I’ll have to look at the code, but questions also arise as to its implementation. I know no one cares about performance anymore and we (collectively as web developers) seem to think its a niche hobby. Talk all you want about carbon output and global warming. Every piece of code causes it. Thus, I think the 80/20 rule is a decent guide here. How often is this six-month check being performed? Is this being done via wp-cron? Daily? Hourly? Sigh… you get my point.

    Lastly, the whole 80/20 thing sort of grates me. We *still* have a call to Windows Live Writer loading on WordPress. Microsoft themselves, the creator of WLW, abandoned it in 2012, and officially declared it dead in 2017. If it was ever used by more than 10% of WordPress users, I’d be shocked, but most WP devs don’t even know what it is anymore at this point. Some discussions over in core a few years back where had about removing it, but they seemed to have died. So, it lives on, maybe for another five years.

    Clearly, it should have long ago been slung off to its own plugin. In fact, I don’t even think it’s WordPress’s role to make it a plugin, just to kill it in the core.

    So, think about this. We now have ‘niche’ performance/optimization experts who, among many other ‘adjustments’ insert code into child theme functions.php or snippet plugins or their own custom plugin, to remove/undo support for WLW.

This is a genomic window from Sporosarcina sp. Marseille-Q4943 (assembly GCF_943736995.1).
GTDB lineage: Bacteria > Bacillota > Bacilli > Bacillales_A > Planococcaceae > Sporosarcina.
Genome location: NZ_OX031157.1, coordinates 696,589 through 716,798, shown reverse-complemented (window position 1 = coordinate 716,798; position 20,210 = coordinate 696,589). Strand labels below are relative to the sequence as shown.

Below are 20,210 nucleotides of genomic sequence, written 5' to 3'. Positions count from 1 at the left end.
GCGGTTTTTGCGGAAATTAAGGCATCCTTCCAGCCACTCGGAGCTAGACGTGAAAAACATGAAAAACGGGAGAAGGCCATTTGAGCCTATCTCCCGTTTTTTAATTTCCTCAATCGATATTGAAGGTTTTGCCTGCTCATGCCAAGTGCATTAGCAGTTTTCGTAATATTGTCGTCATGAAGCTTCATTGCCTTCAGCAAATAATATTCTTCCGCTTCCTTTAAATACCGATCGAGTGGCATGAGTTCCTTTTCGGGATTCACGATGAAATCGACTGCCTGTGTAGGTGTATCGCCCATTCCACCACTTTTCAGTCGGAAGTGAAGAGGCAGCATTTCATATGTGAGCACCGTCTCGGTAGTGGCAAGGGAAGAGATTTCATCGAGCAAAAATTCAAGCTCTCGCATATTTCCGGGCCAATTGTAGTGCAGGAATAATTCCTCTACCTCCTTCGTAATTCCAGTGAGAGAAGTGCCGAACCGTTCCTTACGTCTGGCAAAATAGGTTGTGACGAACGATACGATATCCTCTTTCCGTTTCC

Of course, that code *also* has to execute (more CPU cycles) so while it’s a major improvement (since it’s server-side only at the speed of (hopefully) PHP 7.3, it’s still a band-aid on the real issue: WordPress’s fear of letting legacy code die.

    My personal feeling is that the WordPress codebase could be about 10-15% leaner and not affect 99% of its current users.

    Adding this personal pet project of someone’s doesn’t help WordPress, really. It just becomes one more thing, one more hook, that developers have to deal with now. I know no one at WordPress is fearing SSGs, or even Drupal & Co., as they stand no chance of taking marketshare of WordPress. But does it need to be about fear? Can’t we just do what is sensible for our users?

    Start by cleaning up the core instead of adding to it. I was recently reminded about a not-so distant iOS update that was _mostly_ about tightening up the performance and cleaning up legacy code in the O/S. I think WordPress needs to dedicate an upcoming release (maybe 5.5?) to that end.

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  4. Miroslav Glavic
    · Reply

    There are better things for me to worry but…